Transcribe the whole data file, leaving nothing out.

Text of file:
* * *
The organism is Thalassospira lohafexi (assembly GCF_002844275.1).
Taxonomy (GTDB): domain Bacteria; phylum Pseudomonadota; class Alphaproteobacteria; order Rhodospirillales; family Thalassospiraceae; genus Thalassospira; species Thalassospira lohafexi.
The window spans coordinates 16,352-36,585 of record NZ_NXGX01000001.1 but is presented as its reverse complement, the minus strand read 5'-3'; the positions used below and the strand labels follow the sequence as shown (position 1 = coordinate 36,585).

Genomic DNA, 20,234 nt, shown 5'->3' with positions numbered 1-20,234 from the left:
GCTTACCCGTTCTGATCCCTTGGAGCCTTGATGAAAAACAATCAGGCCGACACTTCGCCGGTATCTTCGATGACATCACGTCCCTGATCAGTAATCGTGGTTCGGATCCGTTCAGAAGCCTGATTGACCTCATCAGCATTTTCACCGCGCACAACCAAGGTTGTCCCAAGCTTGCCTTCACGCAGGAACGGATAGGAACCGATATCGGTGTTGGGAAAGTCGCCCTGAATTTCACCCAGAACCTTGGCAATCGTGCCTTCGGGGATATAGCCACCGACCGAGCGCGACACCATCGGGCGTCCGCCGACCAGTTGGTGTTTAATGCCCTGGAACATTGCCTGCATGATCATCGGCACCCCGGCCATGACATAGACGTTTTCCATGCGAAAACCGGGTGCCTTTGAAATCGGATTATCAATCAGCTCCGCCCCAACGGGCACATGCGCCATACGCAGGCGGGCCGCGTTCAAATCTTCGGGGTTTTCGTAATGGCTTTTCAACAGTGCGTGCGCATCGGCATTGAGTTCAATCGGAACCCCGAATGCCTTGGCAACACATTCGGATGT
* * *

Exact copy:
The organism is Thalassospira lohafexi (assembly GCF_002844275.1).
Taxonomy (GTDB): domain Bacteria; phylum Pseudomonadota; class Alphaproteobacteria; order Rhodospirillales; family Thalassospiraceae; genus Thalassospira; species Thalassospira lohafexi.
The window spans coordinates 16,352-36,585 of record NZ_NXGX01000001.1 but is presented as its reverse complement, the minus strand read 5'-3'; the positions used below and the strand labels follow the sequence as shown (position 1 = coordinate 36,585).

Genomic DNA, 20,234 nt, shown 5'->3' with positions numbered 1-20,234 from the left:
GCTTACCCGTTCTGATCCCTTGGAGCCTTGATGAAAAACAATCAGGCCGACACTTCGCCGGTATCTTCGATGACATCACGTCCCTGATCAGTAATCGTGGTTCGGATCCGTTCAGAAGCCTGATTGACCTCATCAGCATTTTCACCGCGCACAACCAAGGTTGTCCCAAGCTTGCCTTCACGCAGGAACGGATAGGAACCGATATCGGTGTTGGGAAAGTCGCCCTGAATTTCACCCAGAACCTTGGCAATCGTGCCTTCGGGGATATAGCCACCGACCGAGCGCGACACCATCGGGCGTCCGCCGACCAGTTGGTGTTTAATGCCCTGGAACATTGCCTGCATGATCATCGGCACCCCGGCCATGACATAGACGTTTTCCATGCGAAAACCGGGTGCCTTTGAAATCGGATTATCAATCAGCTCCGCCCCAACGGGCACATGCGCCATACGCAGGCGGGCCGCGTTCAAATCTTCGGGGTTTTCGTAATGGCTTTTCAACAGTGCGTGCGCATCGGCATTGAGTTCAATCGGAACCCCGAATGCCTTGGCAACACATTCGGATGT